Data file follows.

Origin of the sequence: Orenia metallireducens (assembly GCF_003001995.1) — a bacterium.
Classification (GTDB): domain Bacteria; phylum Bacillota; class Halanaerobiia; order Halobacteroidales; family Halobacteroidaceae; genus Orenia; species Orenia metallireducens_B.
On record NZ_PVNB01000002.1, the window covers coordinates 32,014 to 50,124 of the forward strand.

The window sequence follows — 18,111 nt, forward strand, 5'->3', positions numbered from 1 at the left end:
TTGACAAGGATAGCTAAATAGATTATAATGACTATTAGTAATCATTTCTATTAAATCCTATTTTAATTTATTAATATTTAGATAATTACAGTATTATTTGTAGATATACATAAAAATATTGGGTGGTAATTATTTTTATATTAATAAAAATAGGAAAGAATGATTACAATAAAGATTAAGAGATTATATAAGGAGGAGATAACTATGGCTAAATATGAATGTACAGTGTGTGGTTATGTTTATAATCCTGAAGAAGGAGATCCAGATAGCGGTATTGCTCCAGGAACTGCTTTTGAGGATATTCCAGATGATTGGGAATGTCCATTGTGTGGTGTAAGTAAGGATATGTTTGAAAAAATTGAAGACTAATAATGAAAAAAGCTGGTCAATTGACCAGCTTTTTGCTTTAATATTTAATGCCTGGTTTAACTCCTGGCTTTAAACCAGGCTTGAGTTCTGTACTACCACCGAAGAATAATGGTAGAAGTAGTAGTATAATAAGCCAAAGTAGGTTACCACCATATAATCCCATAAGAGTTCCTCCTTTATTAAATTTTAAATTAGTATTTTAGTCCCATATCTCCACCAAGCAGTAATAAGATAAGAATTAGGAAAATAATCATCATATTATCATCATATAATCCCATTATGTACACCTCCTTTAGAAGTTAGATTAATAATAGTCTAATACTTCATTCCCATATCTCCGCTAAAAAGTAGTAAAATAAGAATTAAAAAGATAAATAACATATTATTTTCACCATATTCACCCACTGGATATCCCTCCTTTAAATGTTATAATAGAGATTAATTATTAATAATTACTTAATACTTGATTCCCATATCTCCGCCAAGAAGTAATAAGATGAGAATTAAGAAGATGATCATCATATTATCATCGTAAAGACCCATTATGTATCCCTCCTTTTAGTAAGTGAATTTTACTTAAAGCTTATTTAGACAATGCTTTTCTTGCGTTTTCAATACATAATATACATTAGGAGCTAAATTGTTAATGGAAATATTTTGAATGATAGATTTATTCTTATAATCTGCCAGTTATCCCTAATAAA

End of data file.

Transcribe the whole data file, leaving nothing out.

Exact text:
Origin of the sequence: Orenia metallireducens (assembly GCF_003001995.1) — a bacterium.
Classification (GTDB): domain Bacteria; phylum Bacillota; class Halanaerobiia; order Halobacteroidales; family Halobacteroidaceae; genus Orenia; species Orenia metallireducens_B.
On record NZ_PVNB01000002.1, the window covers coordinates 32,014 to 50,124 of the forward strand.

The window sequence follows — 18,111 nt, forward strand, 5'->3', positions numbered from 1 at the left end:
TTGACAAGGATAGCTAAATAGATTATAATGACTATTAGTAATCATTTCTATTAAATCCTATTTTAATTTATTAATATTTAGATAATTACAGTATTATTTGTAGATATACATAAAAATATTGGGTGGTAATTATTTTTATATTAATAAAAATAGGAAAGAATGATTACAATAAAGATTAAGAGATTATATAAGGAGGAGATAACTATGGCTAAATATGAATGTACAGTGTGTGGTTATGTTTATAATCCTGAAGAAGGAGATCCAGATAGCGGTATTGCTCCAGGAACTGCTTTTGAGGATATTCCAGATGATTGGGAATGTCCATTGTGTGGTGTAAGTAAGGATATGTTTGAAAAAATTGAAGACTAATAATGAAAAAAGCTGGTCAATTGACCAGCTTTTTGCTTTAATATTTAATGCCTGGTTTAACTCCTGGCTTTAAACCAGGCTTGAGTTCTGTACTACCACCGAAGAATAATGGTAGAAGTAGTAGTATAATAAGCCAAAGTAGGTTACCACCATATAATCCCATAAGAGTTCCTCCTTTATTAAATTTTAAATTAGTATTTTAGTCCCATATCTCCACCAAGCAGTAATAAGATAAGAATTAGGAAAATAATCATCATATTATCATCATATAATCCCATTATGTACACCTCCTTTAGAAGTTAGATTAATAATAGTCTAATACTTCATTCCCATATCTCCGCTAAAAAGTAGTAAAATAAGAATTAAAAAGATAAATAACATATTATTTTCACCATATTCACCCACTGGATATCCCTCCTTTAAATGTTATAATAGAGATTAATTATTAATAATTACTTAATACTTGATTCCCATATCTCCGCCAAGAAGTAATAAGATGAGAATTAAGAAGATGATCATCATATTATCATCGTAAAGACCCATTATGTATCCCTCCTTTTAGTAAGTGAATTTTACTTAAAGCTTATTTAGACAATGCTTTTCTTGCGTTTTCAATACATAATATACATTAGGAGCTAAATTGTTAATGGAAATATTTTGAATGATAGATTTATTCTTATAATCTGCCAGTTATCCCTAATAAA